Spike Island

PERSONAMagazine launch


Tuesday 11 March 2014, 6pm


£5, £3 concessions
Free for Spike Associates
Booking advised

Event type


Join us for the launch of PERSONA, the second in a series of artist-led magazines exploring the condition of female contemporary art practitioners. Co-edited by Melissa Gordon and Marina Vishmidt, PERSONA responds to questions that arose during four meetings of female artists entitled "A conversation to know if there is a conversation to be had" held in New York, Amsterdam, Berlin and London in 2010-11.

The first journal, LABOUR, addressed the question of women's work, and used the lens of the feminist critique of unpaid labour to look at the contemporary condition of the artist as precarious worker. PERSONA looks at the condition of self-presentation for the contemporary artist, and in an expansive manner encompasses discussions on refusal, interiority, friendship, candor, and embarrassment. 

The event will be presented by co-editor Melissa Gordon with a discussion by Sue Tate of her essay in the magazine: “A Motivated History”.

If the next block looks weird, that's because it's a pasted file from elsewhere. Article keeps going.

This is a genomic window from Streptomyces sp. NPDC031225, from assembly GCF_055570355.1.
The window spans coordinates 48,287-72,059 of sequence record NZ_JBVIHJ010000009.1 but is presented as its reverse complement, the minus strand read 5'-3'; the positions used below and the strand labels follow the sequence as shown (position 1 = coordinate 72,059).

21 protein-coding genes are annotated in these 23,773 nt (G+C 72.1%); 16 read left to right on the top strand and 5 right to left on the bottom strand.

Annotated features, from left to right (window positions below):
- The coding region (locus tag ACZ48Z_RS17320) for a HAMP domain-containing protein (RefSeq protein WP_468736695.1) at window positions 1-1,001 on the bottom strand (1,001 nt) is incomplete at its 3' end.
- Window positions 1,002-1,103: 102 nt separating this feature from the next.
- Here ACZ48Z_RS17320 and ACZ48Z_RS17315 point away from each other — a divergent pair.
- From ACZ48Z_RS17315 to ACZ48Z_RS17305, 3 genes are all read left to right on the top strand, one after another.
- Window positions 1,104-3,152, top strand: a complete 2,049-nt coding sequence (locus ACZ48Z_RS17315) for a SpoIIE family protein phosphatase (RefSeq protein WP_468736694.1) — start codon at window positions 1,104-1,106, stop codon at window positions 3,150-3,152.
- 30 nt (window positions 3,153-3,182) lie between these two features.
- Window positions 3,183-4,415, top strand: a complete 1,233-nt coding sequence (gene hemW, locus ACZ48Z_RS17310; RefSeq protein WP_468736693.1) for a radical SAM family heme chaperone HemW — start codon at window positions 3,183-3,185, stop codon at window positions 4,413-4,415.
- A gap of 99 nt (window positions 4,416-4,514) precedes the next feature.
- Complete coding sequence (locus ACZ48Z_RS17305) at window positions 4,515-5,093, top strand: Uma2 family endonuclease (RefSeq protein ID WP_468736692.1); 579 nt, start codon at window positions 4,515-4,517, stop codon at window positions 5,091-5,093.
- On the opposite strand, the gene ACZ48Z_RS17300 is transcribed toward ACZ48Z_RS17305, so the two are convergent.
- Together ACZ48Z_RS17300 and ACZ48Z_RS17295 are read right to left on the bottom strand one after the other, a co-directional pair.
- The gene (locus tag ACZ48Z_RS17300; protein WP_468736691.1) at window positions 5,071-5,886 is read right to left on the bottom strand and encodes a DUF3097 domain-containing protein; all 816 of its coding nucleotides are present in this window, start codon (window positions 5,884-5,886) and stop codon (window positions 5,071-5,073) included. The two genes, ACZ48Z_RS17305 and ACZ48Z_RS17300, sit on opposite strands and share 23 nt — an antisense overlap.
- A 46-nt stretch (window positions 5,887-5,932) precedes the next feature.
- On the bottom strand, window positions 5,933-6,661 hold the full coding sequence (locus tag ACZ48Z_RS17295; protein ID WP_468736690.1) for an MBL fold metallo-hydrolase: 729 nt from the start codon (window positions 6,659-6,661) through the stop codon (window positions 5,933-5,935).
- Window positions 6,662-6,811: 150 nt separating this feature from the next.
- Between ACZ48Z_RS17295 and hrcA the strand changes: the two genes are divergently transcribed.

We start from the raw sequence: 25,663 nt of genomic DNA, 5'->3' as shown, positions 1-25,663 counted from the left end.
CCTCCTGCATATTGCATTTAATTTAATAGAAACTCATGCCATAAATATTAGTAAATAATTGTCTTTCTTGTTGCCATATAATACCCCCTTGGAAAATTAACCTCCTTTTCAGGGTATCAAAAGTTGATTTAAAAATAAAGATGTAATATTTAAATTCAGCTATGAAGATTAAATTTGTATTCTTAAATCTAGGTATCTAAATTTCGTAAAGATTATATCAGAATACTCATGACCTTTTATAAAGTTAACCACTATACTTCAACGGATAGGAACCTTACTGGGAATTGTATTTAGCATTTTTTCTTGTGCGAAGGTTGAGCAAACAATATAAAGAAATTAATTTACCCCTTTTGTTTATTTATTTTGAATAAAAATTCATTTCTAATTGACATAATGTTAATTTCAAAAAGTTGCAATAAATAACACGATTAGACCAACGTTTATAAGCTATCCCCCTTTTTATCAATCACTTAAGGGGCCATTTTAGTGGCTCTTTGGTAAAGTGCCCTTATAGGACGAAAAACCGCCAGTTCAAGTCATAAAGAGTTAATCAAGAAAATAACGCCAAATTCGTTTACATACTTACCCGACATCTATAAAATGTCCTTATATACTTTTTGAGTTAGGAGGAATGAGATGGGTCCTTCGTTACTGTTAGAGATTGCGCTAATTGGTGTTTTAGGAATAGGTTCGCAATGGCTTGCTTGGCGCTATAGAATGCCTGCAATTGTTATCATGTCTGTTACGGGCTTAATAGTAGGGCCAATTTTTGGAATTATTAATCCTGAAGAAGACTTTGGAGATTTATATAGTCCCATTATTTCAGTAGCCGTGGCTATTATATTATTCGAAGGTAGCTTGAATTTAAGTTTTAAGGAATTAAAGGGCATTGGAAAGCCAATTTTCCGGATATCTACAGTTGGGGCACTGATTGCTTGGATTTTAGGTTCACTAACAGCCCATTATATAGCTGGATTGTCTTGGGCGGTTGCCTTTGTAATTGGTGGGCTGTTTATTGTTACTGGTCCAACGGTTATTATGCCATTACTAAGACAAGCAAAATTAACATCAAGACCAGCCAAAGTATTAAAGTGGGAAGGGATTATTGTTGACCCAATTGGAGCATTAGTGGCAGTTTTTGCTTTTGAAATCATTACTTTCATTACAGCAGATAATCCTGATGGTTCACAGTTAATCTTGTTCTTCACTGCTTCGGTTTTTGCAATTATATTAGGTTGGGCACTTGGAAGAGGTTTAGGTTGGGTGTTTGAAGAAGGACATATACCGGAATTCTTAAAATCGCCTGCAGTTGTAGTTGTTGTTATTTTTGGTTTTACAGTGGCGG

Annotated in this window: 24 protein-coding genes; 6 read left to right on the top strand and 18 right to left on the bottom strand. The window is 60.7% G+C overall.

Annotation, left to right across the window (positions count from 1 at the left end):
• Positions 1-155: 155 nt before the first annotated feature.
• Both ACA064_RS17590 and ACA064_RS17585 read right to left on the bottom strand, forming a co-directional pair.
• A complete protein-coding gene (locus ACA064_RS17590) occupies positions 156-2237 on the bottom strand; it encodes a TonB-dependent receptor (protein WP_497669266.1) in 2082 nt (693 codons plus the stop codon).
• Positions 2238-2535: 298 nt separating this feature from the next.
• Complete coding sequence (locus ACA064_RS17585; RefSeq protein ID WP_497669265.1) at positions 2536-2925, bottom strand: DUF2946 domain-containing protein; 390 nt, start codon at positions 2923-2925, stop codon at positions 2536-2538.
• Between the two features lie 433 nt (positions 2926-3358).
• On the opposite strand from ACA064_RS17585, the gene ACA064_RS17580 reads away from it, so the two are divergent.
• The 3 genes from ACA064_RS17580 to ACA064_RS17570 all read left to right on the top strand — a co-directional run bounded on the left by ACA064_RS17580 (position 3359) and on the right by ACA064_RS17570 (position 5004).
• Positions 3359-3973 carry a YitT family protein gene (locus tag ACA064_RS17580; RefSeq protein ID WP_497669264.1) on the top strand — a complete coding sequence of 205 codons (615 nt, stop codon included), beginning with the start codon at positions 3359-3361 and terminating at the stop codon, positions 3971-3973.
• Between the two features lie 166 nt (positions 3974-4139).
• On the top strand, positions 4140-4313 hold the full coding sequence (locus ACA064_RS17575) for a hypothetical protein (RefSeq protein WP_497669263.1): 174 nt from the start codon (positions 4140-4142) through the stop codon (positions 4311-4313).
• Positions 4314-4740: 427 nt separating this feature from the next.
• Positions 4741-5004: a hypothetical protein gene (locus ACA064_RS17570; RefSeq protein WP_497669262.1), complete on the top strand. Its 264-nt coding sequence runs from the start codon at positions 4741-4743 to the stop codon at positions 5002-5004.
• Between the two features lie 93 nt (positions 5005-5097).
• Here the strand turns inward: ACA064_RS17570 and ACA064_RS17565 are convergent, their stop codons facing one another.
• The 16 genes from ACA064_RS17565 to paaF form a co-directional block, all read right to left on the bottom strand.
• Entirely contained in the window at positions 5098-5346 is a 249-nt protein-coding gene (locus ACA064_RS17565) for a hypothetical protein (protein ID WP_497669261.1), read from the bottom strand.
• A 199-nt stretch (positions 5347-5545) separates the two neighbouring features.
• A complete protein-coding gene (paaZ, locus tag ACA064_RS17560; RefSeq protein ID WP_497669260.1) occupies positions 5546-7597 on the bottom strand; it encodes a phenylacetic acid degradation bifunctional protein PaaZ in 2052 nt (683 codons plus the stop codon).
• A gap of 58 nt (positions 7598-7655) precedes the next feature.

Melissa Gordon

Melissa Gordon (1981) is an American artist based in London. She was the winner of the ABN AMRO Kunstprijs 2007 and the Royal Prize for Painting in the Netherlands in 2005, and studied at Rhode Island School of Design, Cooper Union in New York and De Ateliers in Amsterdam.

Recent exhibitions include Structures for Viewing at Marianne Boesky Gallery, NY (2012), Martin Gropius Bau, Berlin (2012), Art in the Parking Space at LAX Art, Los Angeles (2012) and Future Forward at The Temporary Stedelijk, Amsterdam (2011). Gordon co-edits LABOUR, a new independent publication on art and work with a feminist perspective with Marina Vishmidt. She is represented by Marianne Boesky Gallery, New York, Galerie Juliette Jongma, Amsterdam, Cosar HMT, Dusseldorf, and Ancient & Modern, London.

Sue Tate

Sue Tate is a free-lance art historian and Visiting Research Fellow at UWE, Bristol. Her work on British Pop artist Pauline Boty has revitalized interest in a forgotten career. She understands a “motivated history" as a "transformation of contemporary institutions, practices and procedures" (Elizabeth Grosz), within which PERSONA itself belongs.